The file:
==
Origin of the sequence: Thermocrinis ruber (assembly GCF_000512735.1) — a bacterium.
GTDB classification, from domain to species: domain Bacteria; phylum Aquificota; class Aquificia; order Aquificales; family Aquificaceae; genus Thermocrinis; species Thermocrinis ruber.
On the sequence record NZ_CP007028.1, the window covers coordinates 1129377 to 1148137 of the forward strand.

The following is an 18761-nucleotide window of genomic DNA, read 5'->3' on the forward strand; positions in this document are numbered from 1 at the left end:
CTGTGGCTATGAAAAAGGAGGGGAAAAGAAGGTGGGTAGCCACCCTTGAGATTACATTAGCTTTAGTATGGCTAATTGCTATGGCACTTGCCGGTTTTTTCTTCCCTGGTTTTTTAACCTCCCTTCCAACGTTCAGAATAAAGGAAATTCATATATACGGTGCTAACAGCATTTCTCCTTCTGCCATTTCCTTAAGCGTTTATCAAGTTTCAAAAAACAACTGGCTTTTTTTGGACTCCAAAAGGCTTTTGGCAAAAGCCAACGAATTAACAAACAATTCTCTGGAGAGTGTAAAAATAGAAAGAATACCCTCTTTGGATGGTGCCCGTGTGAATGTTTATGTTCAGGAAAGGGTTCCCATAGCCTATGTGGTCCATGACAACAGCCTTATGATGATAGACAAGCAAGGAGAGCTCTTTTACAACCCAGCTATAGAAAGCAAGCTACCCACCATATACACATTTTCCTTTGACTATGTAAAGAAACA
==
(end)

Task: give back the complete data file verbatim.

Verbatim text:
Origin of the sequence: Thermocrinis ruber (assembly GCF_000512735.1) — a bacterium.
GTDB classification, from domain to species: domain Bacteria; phylum Aquificota; class Aquificia; order Aquificales; family Aquificaceae; genus Thermocrinis; species Thermocrinis ruber.
On the sequence record NZ_CP007028.1, the window covers coordinates 1129377 to 1148137 of the forward strand.

The following is an 18761-nucleotide window of genomic DNA, read 5'->3' on the forward strand; positions in this document are numbered from 1 at the left end:
CTGTGGCTATGAAAAAGGAGGGGAAAAGAAGGTGGGTAGCCACCCTTGAGATTACATTAGCTTTAGTATGGCTAATTGCTATGGCACTTGCCGGTTTTTTCTTCCCTGGTTTTTTAACCTCCCTTCCAACGTTCAGAATAAAGGAAATTCATATATACGGTGCTAACAGCATTTCTCCTTCTGCCATTTCCTTAAGCGTTTATCAAGTTTCAAAAAACAACTGGCTTTTTTTGGACTCCAAAAGGCTTTTGGCAAAAGCCAACGAATTAACAAACAATTCTCTGGAGAGTGTAAAAATAGAAAGAATACCCTCTTTGGATGGTGCCCGTGTGAATGTTTATGTTCAGGAAAGGGTTCCCATAGCCTATGTGGTCCATGACAACAGCCTTATGATGATAGACAAGCAAGGAGAGCTCTTTTACAACCCAGCTATAGAAAGCAAGCTACCCACCATATACACATTTTCCTTTGACTATGTAAAGAAACA